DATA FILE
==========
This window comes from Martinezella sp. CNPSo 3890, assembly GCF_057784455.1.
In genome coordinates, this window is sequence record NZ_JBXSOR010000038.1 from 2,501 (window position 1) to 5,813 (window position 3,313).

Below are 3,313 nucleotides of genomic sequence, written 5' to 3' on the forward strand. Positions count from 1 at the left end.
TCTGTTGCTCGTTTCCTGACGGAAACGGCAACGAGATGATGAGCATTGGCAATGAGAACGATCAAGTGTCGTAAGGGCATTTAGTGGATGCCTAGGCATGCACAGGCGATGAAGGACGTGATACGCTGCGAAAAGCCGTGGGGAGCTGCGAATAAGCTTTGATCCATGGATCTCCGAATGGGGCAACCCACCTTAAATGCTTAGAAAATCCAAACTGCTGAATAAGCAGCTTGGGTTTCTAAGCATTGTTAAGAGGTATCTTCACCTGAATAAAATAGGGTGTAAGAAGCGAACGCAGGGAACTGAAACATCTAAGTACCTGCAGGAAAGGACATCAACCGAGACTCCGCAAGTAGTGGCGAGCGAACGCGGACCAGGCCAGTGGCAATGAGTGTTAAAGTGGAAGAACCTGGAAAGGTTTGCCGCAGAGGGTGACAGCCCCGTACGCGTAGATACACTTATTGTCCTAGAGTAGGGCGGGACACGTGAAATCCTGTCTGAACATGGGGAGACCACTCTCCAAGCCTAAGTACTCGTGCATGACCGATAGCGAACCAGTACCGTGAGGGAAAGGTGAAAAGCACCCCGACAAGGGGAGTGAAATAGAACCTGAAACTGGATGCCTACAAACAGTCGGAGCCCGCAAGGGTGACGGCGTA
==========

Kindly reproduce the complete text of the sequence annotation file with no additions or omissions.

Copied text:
This window comes from Martinezella sp. CNPSo 3890, assembly GCF_057784455.1.
In genome coordinates, this window is sequence record NZ_JBXSOR010000038.1 from 2,501 (window position 1) to 5,813 (window position 3,313).

Below are 3,313 nucleotides of genomic sequence, written 5' to 3' on the forward strand. Positions count from 1 at the left end.
TCTGTTGCTCGTTTCCTGACGGAAACGGCAACGAGATGATGAGCATTGGCAATGAGAACGATCAAGTGTCGTAAGGGCATTTAGTGGATGCCTAGGCATGCACAGGCGATGAAGGACGTGATACGCTGCGAAAAGCCGTGGGGAGCTGCGAATAAGCTTTGATCCATGGATCTCCGAATGGGGCAACCCACCTTAAATGCTTAGAAAATCCAAACTGCTGAATAAGCAGCTTGGGTTTCTAAGCATTGTTAAGAGGTATCTTCACCTGAATAAAATAGGGTGTAAGAAGCGAACGCAGGGAACTGAAACATCTAAGTACCTGCAGGAAAGGACATCAACCGAGACTCCGCAAGTAGTGGCGAGCGAACGCGGACCAGGCCAGTGGCAATGAGTGTTAAAGTGGAAGAACCTGGAAAGGTTTGCCGCAGAGGGTGACAGCCCCGTACGCGTAGATACACTTATTGTCCTAGAGTAGGGCGGGACACGTGAAATCCTGTCTGAACATGGGGAGACCACTCTCCAAGCCTAAGTACTCGTGCATGACCGATAGCGAACCAGTACCGTGAGGGAAAGGTGAAAAGCACCCCGACAAGGGGAGTGAAATAGAACCTGAAACTGGATGCCTACAAACAGTCGGAGCCCGCAAGGGTGACGGCGTA